Monday, 27 May 2013

Sane New World: How to Tame the Mind by Ruby Wax


A few weeks ago, I promised that I would blog about this in a separate post as it deserves a post of its own. Ruby Wax has written a new book and its being published in the UK next week. I am SO excited about this masterpiece.

The Hill Food Company - Supper Club

Wednesday, 22 May 2013

The Dinner Party

If you could host a dinner party, and were allowed to ask anyone in the celebrity world you liked, who would you ask and why?

I would want a mixture of people who would provide interesting and witty discussions - people who I might learn something from, who have interesting stories to tell about their past / paths to fame.

I would invite the following people: 

Will i am
Ruby Wax
Benedict Cumberbatch
Dawn O'Porter
Harry Judd
J K Rowling
Michael McIntyre

If I had a "girls only" lunch party - it would be

Emma Kennedy
Miranda Hart
Emma Freud
Ruby Wax

(because I know they are all good friends and completely hilarious when they are all together)

To be continued.... (when I have thought of more people worthy of an invitation!)

(PS If you could include someone in your list who isn't alive anymore, who would it be?)

Tuesday, 14 May 2013

Mat Ricardo & Dusty Limits

We had the honour of watching Mat Ricardo, Dusty Limits, Vicky Butterfly, Mia Merode, Miss Carrie-Ann and MORE performing at my mums 50th birthday party at the weekend.

Dusty was AMAZING - in fact he was so good that he deserves another blog post at a later date.

Mat Ricardo is pretty famous in the burlesque and magician world - he is particularly famous for the table cloth trick, which has has performed on the Jonathan Ross Show, Alan Titchmarsh Show and an Advert for Unum:

Sadly he didn't do the table cloth trick on the night. However, he did do this which I thought was pretty amazing:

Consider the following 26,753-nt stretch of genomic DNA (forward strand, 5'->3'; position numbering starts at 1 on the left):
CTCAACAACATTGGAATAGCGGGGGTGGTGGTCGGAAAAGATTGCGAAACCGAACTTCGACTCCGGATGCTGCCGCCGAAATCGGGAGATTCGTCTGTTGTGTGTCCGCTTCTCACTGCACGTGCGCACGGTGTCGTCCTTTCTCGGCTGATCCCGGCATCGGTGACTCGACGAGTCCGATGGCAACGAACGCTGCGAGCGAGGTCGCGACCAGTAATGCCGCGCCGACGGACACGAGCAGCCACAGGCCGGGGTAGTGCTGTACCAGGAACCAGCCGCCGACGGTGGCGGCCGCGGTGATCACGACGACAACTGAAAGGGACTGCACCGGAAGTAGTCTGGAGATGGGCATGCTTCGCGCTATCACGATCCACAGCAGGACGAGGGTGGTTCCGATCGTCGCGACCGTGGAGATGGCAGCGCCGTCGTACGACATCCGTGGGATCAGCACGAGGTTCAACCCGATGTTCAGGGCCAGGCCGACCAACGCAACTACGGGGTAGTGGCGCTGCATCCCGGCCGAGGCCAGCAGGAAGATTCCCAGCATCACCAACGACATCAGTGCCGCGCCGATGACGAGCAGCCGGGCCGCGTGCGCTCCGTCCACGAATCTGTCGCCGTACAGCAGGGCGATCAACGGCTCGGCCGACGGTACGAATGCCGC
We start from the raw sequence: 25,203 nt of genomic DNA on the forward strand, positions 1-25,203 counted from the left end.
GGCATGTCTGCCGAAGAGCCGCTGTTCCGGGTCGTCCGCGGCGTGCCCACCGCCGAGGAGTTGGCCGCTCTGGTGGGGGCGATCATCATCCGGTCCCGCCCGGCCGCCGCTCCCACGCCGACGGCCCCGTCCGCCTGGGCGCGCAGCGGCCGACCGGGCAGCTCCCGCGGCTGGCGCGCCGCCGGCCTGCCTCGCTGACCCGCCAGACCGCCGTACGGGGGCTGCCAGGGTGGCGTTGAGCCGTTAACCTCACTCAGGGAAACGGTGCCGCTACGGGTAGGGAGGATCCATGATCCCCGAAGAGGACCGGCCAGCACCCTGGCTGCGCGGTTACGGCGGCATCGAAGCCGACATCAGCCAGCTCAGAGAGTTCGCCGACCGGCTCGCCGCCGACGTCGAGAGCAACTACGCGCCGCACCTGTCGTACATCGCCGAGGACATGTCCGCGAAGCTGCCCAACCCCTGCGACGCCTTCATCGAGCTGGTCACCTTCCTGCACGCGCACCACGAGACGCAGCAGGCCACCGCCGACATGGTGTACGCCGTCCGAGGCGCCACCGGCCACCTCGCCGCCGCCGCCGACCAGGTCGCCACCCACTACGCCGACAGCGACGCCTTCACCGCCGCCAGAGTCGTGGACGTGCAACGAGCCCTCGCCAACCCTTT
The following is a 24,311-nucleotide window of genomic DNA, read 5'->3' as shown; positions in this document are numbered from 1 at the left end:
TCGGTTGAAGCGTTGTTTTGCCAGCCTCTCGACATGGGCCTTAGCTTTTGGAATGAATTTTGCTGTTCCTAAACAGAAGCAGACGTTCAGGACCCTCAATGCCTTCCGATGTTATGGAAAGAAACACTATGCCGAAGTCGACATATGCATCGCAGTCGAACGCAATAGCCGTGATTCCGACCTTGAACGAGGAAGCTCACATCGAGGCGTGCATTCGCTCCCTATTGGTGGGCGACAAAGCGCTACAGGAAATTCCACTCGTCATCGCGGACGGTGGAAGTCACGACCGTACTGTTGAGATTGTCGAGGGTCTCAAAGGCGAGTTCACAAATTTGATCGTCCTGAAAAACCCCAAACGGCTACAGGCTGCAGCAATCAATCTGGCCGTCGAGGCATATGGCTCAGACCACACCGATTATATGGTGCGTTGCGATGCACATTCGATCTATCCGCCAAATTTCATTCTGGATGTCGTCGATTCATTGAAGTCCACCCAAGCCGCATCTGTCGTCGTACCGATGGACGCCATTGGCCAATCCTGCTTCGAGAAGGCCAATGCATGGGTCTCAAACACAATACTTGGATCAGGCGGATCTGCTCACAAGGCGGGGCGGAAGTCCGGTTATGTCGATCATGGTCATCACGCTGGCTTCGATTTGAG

This is a picture of Mia Merode singing Back to Black by Amy Whinehouse 

Wow Angelina Jolie. Just wow.

These are the words of Angeline Jolie, published in the New York Times today. She is so brave.

MY MOTHER fought cancer for almost a decade and died at 56. She held out long enough to meet the first of her grandchildren and to hold them in her arms. But my other children will never have the chance to know her and experience how loving and gracious she was.
We often speak of “Mommy’s mommy,” and I find myself trying to explain the illness that took her away from us. They have asked if the same could happen to me. I have always told them not to worry, but the truth is I carry a “faulty” gene, BRCA1, which sharply increases my risk of developing breast cancer and ovarian cancer.
My doctors estimated that I had an 87 percent risk of breast cancer and a 50 percent risk of ovarian cancer, although the risk is different in the case of each woman.
Only a fraction of breast cancers result from an inherited gene mutation. Those with a defect in BRCA1 have a 65 percent risk of getting it, on average.
Once I knew that this was my reality, I decided to be proactive and to minimize the risk as much I could. I made a decision to have a preventive double mastectomy. I started with the breasts, as my risk of breast cancer is higher than my risk of ovarian cancer, and the surgery is more complex.
On April 27, I finished the three months of medical procedures that the mastectomies involved. During that time I have been able to keep this private and to carry on with my work.
But I am writing about it now because I hope that other women can benefit from my experience. Cancer is still a word that strikes fear into people’s hearts, producing a deep sense of powerlessness. But today it is possible to find out through a blood test whether you are highly susceptible to breast and ovarian cancer, and then take action.